Creativity Ninjas thrive in desolate environments

desolateadjective |ˈdesəlit|(of a place) deserted of people and in a state of bleak and dismal emptiness (my emphasis) : a desolate moor.

Working at — I’ve discovered that creativity is not only suppressed but for the most part discouraged. Sometimes when I’m given an assignment I will go that extra mile to give it a different look and feel. I’ll turn a book to the side or angle it to make it eye catching…instantly the manager or another employee comes by and turns it back or fixes it to be straight.  Other times there will be three books instead of piling them on top of each other, I place one over the other two to give an effect of full and eye appealing….again this gets fixed and the manager jokes they “don’t like all that here (my phrasing).”

What do you do when routine and “standard” hinder your creativity? I feel like (and I’m not alone) routine kills creativity.

Now there are good routines and habits, but I feel like even in a set work out routine for example, taking a different trail or doing different exercises is healthy. It actually keeps the muscles guessing and makes the body work harder, but more effectively.

So how do you implement creativity into the work place when you are clearly discouraged/instructed not to?

I’ve tried the Ninja approach where you simply do it when no one is around to instruct otherwise, I’ve also done it against their wishes, but I find this counter productive and disrespectful. Not only that but it makes double the work because I have to go back and fix it when they don’t like it.

After talking to Jackie I found two statements that answered this question for me.

Basically jackie said, (my paraphrasing) “you can’t go against what they want, because it’s disrespectful and  rebellion. You have to recognize that this environment isn’t right for you and find something else.”

So if you are in this situation, (my paraphrasing)  “you work to put food on the table so you are able to pursue your passion….You have to be willing to make room in your life for your passion.”

Answer to my orginal question “So how do you implement creativity into the work place when you are clearly discouraged/instructed not to?”—- You don’t …simply put, if you recognize it as the wrong environment, get out.

So maybe creativity ninjas don’t really thrive in desolate environments, but are smart enough to know when to abandon a mission in pursuit of something better….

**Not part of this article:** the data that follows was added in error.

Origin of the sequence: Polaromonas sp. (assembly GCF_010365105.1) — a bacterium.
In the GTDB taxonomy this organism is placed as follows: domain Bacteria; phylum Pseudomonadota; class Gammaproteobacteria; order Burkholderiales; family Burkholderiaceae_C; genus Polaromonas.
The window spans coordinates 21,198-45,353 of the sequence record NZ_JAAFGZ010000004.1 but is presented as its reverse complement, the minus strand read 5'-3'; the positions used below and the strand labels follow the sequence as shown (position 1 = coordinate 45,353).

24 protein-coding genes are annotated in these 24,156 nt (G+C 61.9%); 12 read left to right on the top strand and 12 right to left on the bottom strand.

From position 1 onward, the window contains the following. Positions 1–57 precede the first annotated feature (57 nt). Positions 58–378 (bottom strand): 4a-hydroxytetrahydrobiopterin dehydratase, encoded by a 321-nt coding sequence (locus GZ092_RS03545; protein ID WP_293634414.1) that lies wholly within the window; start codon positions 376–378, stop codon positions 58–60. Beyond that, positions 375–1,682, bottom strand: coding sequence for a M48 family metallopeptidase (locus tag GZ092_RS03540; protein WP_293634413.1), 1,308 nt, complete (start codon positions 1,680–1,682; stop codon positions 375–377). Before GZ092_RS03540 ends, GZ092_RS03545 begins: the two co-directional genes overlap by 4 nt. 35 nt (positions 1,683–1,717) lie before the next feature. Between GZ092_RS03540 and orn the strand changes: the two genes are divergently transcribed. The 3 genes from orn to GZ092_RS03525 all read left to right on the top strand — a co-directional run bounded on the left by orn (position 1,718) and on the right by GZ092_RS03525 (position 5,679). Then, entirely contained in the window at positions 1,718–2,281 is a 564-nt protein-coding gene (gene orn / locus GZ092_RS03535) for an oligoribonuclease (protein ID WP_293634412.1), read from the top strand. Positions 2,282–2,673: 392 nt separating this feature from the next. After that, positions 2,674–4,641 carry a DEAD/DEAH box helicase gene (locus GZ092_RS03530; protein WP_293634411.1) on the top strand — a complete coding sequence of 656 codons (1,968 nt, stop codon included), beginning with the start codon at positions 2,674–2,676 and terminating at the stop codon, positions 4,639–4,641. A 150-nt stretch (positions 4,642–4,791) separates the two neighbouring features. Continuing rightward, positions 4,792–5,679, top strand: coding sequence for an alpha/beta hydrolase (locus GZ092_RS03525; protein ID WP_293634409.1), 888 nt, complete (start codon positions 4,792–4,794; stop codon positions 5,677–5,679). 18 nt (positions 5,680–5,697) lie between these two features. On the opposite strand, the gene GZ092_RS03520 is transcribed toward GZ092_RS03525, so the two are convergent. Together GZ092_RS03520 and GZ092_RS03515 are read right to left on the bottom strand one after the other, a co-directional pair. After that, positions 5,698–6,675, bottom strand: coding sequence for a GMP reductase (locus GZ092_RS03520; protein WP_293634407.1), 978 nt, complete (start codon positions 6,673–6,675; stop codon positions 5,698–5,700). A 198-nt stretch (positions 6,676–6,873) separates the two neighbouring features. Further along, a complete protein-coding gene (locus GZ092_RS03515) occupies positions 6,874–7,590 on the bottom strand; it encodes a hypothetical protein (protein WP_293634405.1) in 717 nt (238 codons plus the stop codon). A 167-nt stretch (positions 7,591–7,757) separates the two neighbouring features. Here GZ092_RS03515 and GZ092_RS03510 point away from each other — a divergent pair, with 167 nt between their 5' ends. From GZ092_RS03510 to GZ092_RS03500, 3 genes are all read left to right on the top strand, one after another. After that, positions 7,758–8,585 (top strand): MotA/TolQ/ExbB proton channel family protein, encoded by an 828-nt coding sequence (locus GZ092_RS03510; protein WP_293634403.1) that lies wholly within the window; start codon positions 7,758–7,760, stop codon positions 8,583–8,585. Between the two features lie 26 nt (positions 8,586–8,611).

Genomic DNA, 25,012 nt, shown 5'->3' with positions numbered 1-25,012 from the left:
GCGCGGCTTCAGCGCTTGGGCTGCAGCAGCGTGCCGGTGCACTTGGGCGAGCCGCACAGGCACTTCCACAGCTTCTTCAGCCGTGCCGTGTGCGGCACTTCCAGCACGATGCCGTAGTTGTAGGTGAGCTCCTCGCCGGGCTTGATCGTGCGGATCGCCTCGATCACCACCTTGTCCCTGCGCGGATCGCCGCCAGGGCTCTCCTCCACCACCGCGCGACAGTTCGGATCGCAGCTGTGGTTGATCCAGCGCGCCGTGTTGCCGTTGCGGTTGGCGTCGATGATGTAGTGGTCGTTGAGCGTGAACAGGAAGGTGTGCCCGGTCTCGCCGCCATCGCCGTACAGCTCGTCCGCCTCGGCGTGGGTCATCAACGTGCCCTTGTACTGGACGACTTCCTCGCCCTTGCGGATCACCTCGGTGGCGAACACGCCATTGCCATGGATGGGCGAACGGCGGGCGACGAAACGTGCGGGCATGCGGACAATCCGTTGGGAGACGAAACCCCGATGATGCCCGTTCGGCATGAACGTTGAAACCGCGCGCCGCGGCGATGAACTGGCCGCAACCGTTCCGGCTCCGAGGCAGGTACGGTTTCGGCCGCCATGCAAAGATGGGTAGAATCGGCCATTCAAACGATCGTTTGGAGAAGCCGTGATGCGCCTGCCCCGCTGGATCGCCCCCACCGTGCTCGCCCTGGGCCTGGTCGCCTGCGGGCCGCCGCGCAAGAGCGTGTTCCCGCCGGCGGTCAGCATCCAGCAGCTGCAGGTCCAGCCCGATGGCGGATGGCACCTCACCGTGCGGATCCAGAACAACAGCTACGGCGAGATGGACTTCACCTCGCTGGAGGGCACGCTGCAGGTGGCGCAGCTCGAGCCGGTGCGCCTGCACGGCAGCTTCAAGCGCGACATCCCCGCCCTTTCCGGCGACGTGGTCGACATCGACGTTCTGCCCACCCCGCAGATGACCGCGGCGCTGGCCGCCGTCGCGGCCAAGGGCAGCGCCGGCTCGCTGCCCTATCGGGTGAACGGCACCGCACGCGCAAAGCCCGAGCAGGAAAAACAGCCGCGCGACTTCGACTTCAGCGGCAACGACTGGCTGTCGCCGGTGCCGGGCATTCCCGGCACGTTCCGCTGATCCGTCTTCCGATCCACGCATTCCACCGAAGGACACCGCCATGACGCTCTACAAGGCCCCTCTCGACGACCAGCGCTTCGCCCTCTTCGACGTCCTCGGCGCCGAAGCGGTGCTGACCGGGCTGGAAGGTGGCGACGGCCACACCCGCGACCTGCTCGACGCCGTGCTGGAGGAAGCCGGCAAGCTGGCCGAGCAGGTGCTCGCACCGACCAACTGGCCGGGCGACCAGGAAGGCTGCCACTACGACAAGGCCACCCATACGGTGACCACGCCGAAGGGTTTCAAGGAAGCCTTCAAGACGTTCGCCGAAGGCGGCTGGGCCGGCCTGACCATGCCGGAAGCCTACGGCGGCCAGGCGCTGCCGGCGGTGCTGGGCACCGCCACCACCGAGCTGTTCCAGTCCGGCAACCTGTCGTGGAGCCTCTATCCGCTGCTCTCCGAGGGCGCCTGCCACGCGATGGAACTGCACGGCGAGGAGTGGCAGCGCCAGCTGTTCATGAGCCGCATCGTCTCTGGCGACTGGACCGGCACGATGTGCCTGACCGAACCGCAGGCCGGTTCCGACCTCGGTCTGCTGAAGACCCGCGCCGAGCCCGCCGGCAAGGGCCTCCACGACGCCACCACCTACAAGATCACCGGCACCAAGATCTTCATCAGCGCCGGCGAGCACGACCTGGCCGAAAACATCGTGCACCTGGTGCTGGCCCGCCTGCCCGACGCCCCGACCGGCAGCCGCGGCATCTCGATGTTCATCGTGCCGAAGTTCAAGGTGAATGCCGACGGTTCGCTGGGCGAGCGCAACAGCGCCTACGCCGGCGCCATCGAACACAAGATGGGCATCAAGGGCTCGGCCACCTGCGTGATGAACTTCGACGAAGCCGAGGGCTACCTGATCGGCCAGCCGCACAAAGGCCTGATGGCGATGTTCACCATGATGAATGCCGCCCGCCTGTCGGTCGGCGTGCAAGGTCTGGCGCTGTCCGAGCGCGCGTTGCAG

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2 responses to “Creativity Ninjas thrive in desolate environments

  1. When you are in the marketing,design, or advertising dept. of companies, your creativity is appreciated and you are paid for your ideas. When you are hired as a worker or management person, you are paid to implement their ideas. Everyone has their place within a company, and if you want change…then you have to learn the business and work your way up, proving that your ideas create positive production within as well as stimulating a positive cash flow. The corporate office employs a staff of highly motivated people …who want their store/company to be the best. Their ideas come from watching the trends, other similiar businesses, and knowing how to suggest a sale from the public. So, it is not a matter of not being creative, it is a matter of doing the job you were hired to do and being the best at it, this will gain you respect and notice from your management team. The ladder is high and the ladder is long….one has to learn how to take direction before one can give direction. The steps up the ladder are not easy……but, when you find your way, and your passion…the steps become a little easier, because you are now focused on the goal….

    • Thank you,
      That is very true and a completely different view than I was taking on. I like how you were able to offer an valid “action plan” so to speak. I did ask one of the manager’s the reason they stack the books a certain way and he said “uniformity” so for this particular company, that is the trend they feel needs to be followed and nurtured. I still don’t see things the same as they do but you make a valid point about learning the business and earning the right to be heard.

      thanks auntie. 🙂

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